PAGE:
and unhappy when the head of the government becomes corrupt and unjust.
He spoke against corruption and how a government should act based on
humanitarian principles.

The  AOA once said, ‘When the ruler of a country is just and good, the
ministers become just and good; when the ministers are just and good,
the higher officials become just and good; when the higher officials are
just and good, the rank and file become just and good; when the rank
and file become just and good, the people become just and
good.’(Anguttara Nikaya)

In the Cakkavatti Sihananda Sutta, the  AOA said that immorality and
crime, such as theft, falsehood, violence, hatred, cruelty, could arise
from poverty. Kings and governments may try to suppress crime through
punishment, but it is futile to eradicate crimes through force.
In the Kutadanta Sutta, the  AOA suggested economic development instead
of force to reduce crime. The government should use the country’s
resources to improve the economic conditions of the country. It could
embark on agricultural and rural development, provide financial support
to entrepreneurs and business, provide adequate wages for workers to
maintain a decent life with human dignity.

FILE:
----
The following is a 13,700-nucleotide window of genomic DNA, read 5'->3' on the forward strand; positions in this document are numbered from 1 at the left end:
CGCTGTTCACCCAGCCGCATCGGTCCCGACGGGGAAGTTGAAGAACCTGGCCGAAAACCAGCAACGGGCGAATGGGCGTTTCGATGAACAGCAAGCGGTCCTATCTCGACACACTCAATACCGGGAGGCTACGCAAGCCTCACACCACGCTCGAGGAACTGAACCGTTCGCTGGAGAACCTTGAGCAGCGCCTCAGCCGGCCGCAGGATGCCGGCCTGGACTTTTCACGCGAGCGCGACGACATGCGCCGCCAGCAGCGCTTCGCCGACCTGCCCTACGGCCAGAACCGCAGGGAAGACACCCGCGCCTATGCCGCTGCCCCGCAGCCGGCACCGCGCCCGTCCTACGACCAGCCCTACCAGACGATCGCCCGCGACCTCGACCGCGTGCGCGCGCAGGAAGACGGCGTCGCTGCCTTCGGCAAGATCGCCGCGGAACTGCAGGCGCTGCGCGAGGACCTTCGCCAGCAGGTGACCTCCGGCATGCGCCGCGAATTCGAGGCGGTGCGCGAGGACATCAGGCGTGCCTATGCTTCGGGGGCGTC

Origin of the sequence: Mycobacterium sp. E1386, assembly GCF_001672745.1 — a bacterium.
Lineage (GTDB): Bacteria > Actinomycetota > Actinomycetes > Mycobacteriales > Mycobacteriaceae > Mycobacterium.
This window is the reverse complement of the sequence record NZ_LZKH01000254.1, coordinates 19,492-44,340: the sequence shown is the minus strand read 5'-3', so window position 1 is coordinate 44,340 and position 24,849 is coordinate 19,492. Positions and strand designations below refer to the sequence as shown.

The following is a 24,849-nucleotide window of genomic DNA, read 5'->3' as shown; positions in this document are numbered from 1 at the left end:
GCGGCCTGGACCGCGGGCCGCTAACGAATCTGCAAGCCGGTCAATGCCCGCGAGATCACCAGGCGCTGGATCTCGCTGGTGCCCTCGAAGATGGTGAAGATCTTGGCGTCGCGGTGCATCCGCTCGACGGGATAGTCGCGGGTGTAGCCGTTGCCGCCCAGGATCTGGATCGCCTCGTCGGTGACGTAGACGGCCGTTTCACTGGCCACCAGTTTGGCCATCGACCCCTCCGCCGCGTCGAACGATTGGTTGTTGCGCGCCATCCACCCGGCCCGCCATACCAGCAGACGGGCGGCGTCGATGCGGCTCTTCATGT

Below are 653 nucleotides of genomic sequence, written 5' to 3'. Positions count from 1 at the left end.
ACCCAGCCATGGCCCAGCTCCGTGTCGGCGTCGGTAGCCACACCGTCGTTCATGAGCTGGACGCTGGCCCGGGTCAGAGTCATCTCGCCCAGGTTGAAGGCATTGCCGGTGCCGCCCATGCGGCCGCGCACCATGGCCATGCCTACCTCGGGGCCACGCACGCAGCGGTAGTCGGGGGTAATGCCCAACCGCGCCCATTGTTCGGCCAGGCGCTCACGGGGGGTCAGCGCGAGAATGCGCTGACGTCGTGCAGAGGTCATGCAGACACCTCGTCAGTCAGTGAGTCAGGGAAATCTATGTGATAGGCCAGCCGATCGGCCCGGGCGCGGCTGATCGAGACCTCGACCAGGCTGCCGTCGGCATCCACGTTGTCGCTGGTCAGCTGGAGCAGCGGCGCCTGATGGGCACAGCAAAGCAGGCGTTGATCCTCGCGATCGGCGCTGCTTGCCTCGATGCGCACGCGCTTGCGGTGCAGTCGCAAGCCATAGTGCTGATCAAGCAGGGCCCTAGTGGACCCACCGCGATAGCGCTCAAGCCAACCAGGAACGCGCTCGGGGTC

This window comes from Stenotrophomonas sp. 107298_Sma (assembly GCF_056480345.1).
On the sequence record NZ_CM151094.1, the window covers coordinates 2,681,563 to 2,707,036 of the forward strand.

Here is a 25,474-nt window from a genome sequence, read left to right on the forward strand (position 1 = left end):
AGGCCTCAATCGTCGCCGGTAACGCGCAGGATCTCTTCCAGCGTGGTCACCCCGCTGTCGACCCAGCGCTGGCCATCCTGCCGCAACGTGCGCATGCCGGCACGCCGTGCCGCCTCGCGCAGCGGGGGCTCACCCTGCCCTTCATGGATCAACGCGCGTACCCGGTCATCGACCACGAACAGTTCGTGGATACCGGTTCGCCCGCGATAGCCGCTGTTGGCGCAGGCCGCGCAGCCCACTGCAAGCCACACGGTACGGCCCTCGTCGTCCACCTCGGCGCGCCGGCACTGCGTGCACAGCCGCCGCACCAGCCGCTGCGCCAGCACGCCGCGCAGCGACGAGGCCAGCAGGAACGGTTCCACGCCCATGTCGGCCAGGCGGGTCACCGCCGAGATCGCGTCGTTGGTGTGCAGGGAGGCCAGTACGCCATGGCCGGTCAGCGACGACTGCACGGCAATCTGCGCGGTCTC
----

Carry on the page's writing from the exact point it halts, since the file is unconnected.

In the Jataka, the  AOA had given to rules for Good Government, known as
‘Dasa Raja Dharma’. These ten rules can be applied even today by any
government which wishes to rule the country peacefully. The rules are as
follows:

1) be liberal and avoid selfishness,

2) maintain a high moral character,

3) be prepared to sacrifice one’s own pleasure for the well-being of the subjects,

4) be honest and maintain absolute integrity,

5) be kind and gentle,

6) lead a simple life for the subjects to emulate,

7) be free from hatred of any kind,

8) exercise non-violence,
9) practice patience, and

10) respect public opinion to promote peace and harmony.

Regarding the behavior of rulers, He further advised:

- A good ruler should act impartially and should not be biased and
discriminate between one particular group of subjects against another.

- A good ruler should not harbor any form of hatred against any of his subjects.

- A good ruler should show no fear whatsoever in the enforcement of the law, if it is justifiable.

- A good ruler must possess a clear understanding of the law to be
enforced. It should not be enforced just because the ruler has the
authority to enforce the law. It must be done in a reasonable manner and
with common sense. — (Cakkavatti Sihananda Sutta)